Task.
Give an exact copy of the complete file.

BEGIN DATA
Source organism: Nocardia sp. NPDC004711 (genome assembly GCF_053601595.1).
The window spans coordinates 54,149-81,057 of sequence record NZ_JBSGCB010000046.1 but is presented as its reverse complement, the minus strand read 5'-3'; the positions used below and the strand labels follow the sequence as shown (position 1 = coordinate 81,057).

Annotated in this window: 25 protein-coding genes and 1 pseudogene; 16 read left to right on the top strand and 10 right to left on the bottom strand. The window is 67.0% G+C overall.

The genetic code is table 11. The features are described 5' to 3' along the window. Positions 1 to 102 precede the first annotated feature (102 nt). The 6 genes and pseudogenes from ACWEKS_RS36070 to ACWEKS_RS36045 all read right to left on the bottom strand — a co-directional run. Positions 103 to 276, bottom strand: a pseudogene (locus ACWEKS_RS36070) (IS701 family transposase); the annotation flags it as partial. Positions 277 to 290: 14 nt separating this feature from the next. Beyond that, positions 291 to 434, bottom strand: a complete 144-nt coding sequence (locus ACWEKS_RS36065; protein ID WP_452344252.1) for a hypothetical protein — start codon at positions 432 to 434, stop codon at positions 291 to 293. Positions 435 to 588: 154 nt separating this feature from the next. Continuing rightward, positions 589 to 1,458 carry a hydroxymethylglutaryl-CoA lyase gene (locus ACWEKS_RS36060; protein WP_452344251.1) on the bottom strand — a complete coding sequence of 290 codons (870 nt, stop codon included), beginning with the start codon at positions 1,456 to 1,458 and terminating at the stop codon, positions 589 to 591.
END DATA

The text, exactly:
Source organism: Nocardia sp. NPDC004711 (genome assembly GCF_053601595.1).
The window spans coordinates 54,149-81,057 of sequence record NZ_JBSGCB010000046.1 but is presented as its reverse complement, the minus strand read 5'-3'; the positions used below and the strand labels follow the sequence as shown (position 1 = coordinate 81,057).

Annotated in this window: 25 protein-coding genes and 1 pseudogene; 16 read left to right on the top strand and 10 right to left on the bottom strand. The window is 67.0% G+C overall.

The genetic code is table 11. The features are described 5' to 3' along the window. Positions 1 to 102 precede the first annotated feature (102 nt). The 6 genes and pseudogenes from ACWEKS_RS36070 to ACWEKS_RS36045 all read right to left on the bottom strand — a co-directional run. Positions 103 to 276, bottom strand: a pseudogene (locus ACWEKS_RS36070) (IS701 family transposase); the annotation flags it as partial. Positions 277 to 290: 14 nt separating this feature from the next. Beyond that, positions 291 to 434, bottom strand: a complete 144-nt coding sequence (locus ACWEKS_RS36065; protein ID WP_452344252.1) for a hypothetical protein — start codon at positions 432 to 434, stop codon at positions 291 to 293. Positions 435 to 588: 154 nt separating this feature from the next. Continuing rightward, positions 589 to 1,458 carry a hydroxymethylglutaryl-CoA lyase gene (locus ACWEKS_RS36060; protein WP_452344251.1) on the bottom strand — a complete coding sequence of 290 codons (870 nt, stop codon included), beginning with the start codon at positions 1,456 to 1,458 and terminating at the stop codon, positions 589 to 591.